Larry Mize is often reminded about the biggest victory of his golf career, and the shot that preceded it. Though it happened 30 years ago at Augusta National, Mize is still asked about it constantly, including this week at Caves Valley Golf Club for the Constellation Senior Players Championship.
“It’s a good memory, obviously,” Mize said Thursday. “I get asked about it when I’m out on the golf course, when I run into golfers, at pro-am parties. It’s a great subject for me, the golfing thrill of a lifetime.”
Not that he’s ever tried to recreate the 100-foot pitch to beat Greg Norman on the first playoff hole in sudden death to win the 1987 Masters.
“That’s one of the best decisions I ever made. I never went back [to the spot],” Mize, 58, said. “I wanted to keep the memory pure, so every time I see the shot [on replays], that was the last time I was there. … Whether I hit it close or chipped it or hit it in the water, it would have just ruined because then I’d be thinking, ‘Oh yeah, remember when I went back and did that?’ I didn't, so it was a good thing I didn’t.”
Seeking his second major championship and only his second win since joining what was then called the Champions Tour in 2008, Mize used a birdie putt of about half that length on the par-4 ninth hole Thursday to propel him into the first-round lead with an 8-under-par 64.
Mize leads by a shot over three-time defending champion Bernhard Langer, who won twice at Augusta during his career, as well as former U.S. Open champion Corey Pavin and left-hander Steve Flesch. Journeymen Brandt Jobe and Scott Dunlap are two strokes behind at 6-under 66.
“Actually scores are a little better than I thought they would be, because it’s a good golf course, a really good golf course,” Mize said after his best score since an opening-round 65 in the 2014 Constellation Senior Players Championship at Fox Chapel Golf Club in Pittsburgh.
“I’m very pleased with the round, obviously. To shoot 64 you’ve always got to get the putter going. The putter was working really well today. I made some good putts. I made a bomb on No. 9 that if you’d tell me I could two-putt, I’d have picked it up and never would have putted it.”
Though Mize is leading, the fact that Langer is only one shot behind is difficult to ignore. The 59-year-old German has won the year’s first two majors, helping him pass Jack Nicklaus to become the first PGA Tour Champion player to reach 10 major titles.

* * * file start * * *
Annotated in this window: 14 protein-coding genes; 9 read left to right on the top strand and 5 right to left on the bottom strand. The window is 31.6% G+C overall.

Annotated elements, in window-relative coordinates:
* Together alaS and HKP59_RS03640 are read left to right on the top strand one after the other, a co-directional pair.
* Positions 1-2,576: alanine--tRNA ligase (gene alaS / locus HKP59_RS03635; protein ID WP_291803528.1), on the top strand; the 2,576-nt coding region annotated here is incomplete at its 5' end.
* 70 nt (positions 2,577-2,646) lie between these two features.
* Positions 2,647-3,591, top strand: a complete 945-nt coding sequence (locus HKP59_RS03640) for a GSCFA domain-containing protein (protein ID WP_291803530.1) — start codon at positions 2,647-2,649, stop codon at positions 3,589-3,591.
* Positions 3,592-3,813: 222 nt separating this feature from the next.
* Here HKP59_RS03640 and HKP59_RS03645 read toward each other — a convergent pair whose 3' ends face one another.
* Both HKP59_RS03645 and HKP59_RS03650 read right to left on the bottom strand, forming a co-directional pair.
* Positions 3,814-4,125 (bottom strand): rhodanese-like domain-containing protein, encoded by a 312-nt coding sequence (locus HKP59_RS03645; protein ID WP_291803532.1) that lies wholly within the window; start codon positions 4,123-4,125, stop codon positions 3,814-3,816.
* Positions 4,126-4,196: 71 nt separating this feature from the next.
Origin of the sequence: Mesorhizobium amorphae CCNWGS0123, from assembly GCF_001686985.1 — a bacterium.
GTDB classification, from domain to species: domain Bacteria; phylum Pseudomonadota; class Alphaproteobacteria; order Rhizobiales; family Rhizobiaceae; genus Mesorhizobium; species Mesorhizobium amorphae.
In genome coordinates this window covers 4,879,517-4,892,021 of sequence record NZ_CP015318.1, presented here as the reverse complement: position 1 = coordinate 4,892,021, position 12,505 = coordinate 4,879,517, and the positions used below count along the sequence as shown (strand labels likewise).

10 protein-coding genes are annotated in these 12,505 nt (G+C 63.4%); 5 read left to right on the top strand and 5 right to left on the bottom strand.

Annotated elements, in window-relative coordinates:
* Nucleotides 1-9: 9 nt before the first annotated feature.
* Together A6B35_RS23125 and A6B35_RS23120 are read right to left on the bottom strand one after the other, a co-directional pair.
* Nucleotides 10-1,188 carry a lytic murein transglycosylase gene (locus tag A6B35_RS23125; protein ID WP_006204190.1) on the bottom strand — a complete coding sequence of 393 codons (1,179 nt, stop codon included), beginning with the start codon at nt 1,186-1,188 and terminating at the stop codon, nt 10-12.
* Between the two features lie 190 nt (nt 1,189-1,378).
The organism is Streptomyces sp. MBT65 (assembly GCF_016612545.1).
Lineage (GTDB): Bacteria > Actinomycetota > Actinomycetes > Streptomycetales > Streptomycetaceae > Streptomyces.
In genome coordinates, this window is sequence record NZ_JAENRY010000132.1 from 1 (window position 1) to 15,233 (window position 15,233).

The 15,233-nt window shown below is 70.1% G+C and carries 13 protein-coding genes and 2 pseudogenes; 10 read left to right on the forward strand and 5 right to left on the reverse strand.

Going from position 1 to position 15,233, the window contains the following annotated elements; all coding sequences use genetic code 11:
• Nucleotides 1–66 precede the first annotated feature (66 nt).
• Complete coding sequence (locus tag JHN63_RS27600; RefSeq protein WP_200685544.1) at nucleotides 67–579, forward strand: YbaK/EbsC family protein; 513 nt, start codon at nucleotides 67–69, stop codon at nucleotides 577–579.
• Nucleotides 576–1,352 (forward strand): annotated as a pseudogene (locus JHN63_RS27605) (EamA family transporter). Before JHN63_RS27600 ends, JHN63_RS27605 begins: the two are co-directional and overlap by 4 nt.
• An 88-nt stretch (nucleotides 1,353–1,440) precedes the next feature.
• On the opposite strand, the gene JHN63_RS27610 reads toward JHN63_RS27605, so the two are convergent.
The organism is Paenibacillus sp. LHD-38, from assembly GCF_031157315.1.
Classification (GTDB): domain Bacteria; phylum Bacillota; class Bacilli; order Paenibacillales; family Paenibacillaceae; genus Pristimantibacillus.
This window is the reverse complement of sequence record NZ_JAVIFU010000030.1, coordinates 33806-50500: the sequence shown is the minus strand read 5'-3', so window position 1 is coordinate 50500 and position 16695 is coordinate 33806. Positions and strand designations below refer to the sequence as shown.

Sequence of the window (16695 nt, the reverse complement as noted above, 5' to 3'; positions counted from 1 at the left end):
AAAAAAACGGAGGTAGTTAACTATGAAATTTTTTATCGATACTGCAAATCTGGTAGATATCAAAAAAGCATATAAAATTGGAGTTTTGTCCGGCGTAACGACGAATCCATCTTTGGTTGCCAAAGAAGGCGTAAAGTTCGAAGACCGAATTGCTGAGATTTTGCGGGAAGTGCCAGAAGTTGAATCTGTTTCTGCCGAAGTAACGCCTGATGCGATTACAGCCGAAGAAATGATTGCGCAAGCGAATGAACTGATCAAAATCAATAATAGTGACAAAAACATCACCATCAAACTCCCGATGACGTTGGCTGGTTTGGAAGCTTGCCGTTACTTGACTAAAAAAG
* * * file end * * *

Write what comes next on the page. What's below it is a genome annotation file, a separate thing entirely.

Certainly Mize is aware of Langer’s presence.
“You know if Bernhard gets up there, he normally doesn’t leave,” Mize said. “He’s normally there. So if he doesn’t get off to a good start, he might get there, but getting off to a good start, now you know he’s there and he’ll probably be someone to reckon with the whole week. … I think it’s a shot-maker’s golf course, which is right up his alley.”
Playing with Jobe and reigning U.S. Senior Open champion Kenny Perry (1-over 73) in the featured group of the first two rounds, Langer also had his putter working.
After watching a 10-footer for birdie on the par-4 opening hole lip out, Langer got up-and-down for birdie out of the bunker on the par-5 second hole, made a 25-footer for birdie on the par-3 third and later ran in three straight birdie putts between 10 and 15 feet to close the front nine in 31. He then made consecutive birdies on the par-4 11th and par-5 12th before finishing with six straight pars.
“Not anything from very long range, but I made a couple of decent putts and I had a few other chances,” said Langer, apparently unaffected by the flap caused last week by golf analyst Brandel Chamblee, who accused Langer of cheating by anchoring his long putter. “But the greens are tough. They’re quite fast, downhill and a lot of break, so it’s not the easiest putting surfaces.”
It wasn’t a long putt that jump-started Pavin’s round, but an approach with a pitching wedge from 120 yards on the par-4 11th that took “big bounce” and disappeared into the cup for eagle. After making the turn at 2-under, a follow up birdie on the par-5 12th and subsequent birdies on 15 and 16 gave Pavin a temporary share of the lead with Langer until both were passed by Mize.
Asked when the last time he was in contention at a major championship, Pavin hesitated.
“Gosh, I’m not sure,” said Pavin, 57. “I know I was in contention when Kenny [Perry] won the Senior Open in Omaha [in 2013], I was up near the lead all week. … It’s been a while. It’s been a couple of years.”
Pavin, whose most famous shot was a 4-wood approach on the final hole of regulation to help secure the 1995 U.S. Open at Shinnecock Hills, has won only once in eight years on the PGA Tour Champions. A year ago, he was out most of the season after tearing a tendon in his right elbow.
Even before the injury, Pavin’s success on the PGA Tour Champions was fleeting.
“I think it’s very competitive out here,” Pavin said. “I think the guys play really well. I think the hardest thing out here is guys usually don’t back up coming down the stretch. On the regular tour, you see some backing up happening. Guys have won lots of tournaments, they know how to win, they know how handle the pressure.”
One player in particular.
Like most, Mize is a bit in awe of Langer’s 32 PGA Tour Champions victories.
“I don’t know if words can do justice to what he’s done to stay that focused, that on top of it,” Mize said. “Like it’s one thing to be the best, but to be the best for so long — I think that’s very difficult, to stay that dedicated to it. It’s amazing what he’s been able to do out here.”